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Monthly Review Volume 71, Number 4 (September 2019)

September 2019 (Volume 71, Number 4)

This special issue of Monthly Review honors the fiftieth anniversary this month of Margaret Benston’s landmark “The Political Economy of Women’s Liberation.” The essay sparked a revolution in Marxian thought, the full implications of which are only now being perceived in contemporary social reproduction theory. We have reprinted Benson’s pieces together with contributions by Silvia Federici, Martha E. Gimenez, Selma James (interviewed by Ron Augustin), Leith Mullings, Marge Piercy, and Lise Vogel, all of whom have played leading roles since the 1970s in the development of feminist historical materialism. | more…

The Political Economy of Women’s Liberation

In sheer quantity, household labor, including child care, constitutes a huge amount of socially necessary production. Nevertheless, in a society based on commodity production, it is not usually considered “real work” since it is outside of trade and the market place. This assignment of household work as the function of a special category women means that this group does stand in a different relation to production than the group men. Except for the very rich, who can hire someone to do it, there is for most women, an irreducible minimum of necessary labor involved in caring for home, husband, and children. Household work remains a matter of private production. | more…

Capitalism also Depends on Domestic Labour

“She Was My Kind of Scientist”

Margaret Benston and the Political Economy of Women's Liberation

In the late 1960s, the North American women’s liberation movement was reaching a highpoint of activity, its militancy complemented by a flourishing literature. This was the environment into which Margaret Benston’s 1969 Monthly Review essay, “The Political Economy of Women’s Liberation,” struck like a lightning bolt. At the time, many in the movement were describing women’s situation in terms of sociological roles, functions, and structures—reproduction, socialization, psychology, sexuality, and the like. In contrast, Benston proposed an analysis in Marxist terms of women’s unpaid labor in the family household. In this way, she definitively shifted the framework for discussion of women’s oppression onto the terrain of Marxist political economy. | more…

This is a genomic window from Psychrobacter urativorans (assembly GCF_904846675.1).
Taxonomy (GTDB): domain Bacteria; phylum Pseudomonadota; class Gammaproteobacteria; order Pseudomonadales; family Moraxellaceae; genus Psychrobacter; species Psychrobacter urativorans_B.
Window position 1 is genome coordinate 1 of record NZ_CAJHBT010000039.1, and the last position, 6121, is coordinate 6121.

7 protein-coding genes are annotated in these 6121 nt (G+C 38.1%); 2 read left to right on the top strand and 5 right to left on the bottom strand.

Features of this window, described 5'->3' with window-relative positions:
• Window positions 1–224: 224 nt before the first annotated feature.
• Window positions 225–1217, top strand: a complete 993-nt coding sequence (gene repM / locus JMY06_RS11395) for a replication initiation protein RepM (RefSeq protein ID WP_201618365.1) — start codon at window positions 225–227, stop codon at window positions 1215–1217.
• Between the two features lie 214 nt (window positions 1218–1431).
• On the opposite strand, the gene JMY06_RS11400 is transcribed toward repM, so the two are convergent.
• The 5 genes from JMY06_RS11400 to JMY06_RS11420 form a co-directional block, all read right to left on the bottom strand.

What Is Intersectional Feminism?

Women, Class, and Identity Politics

Reflections on Feminism and Its Future

The question of the oppression of women, the critique of which constituted feminism as an academic and political pursuit, has been feminism’s enduring source of strength and appeal, yielding numerous critical theories and perspectives. This has produced continual conceptual shifts defining an evolving feminism, such as the shift from women to gender and from inequality to difference. It has also involved shifts from theorizing the general conditions of women’s experience—oppressed at home and in the workplace, while juggling the conflicting demands of both—to theorizing the implications of the claim that, while gender may be the main source of oppression for white, heterosexual, middle-class women, women with different characteristics and experiences are affected by other forms of oppression as well. A possible way for Marxist feminism to remain a distinctive theoretical and politically relevant perspective might be to return to class, in the Marxist sense, theoretically reexamining the relationship between class and oppression, particularly the oppression of working-class women, within capitalist social formations. | more…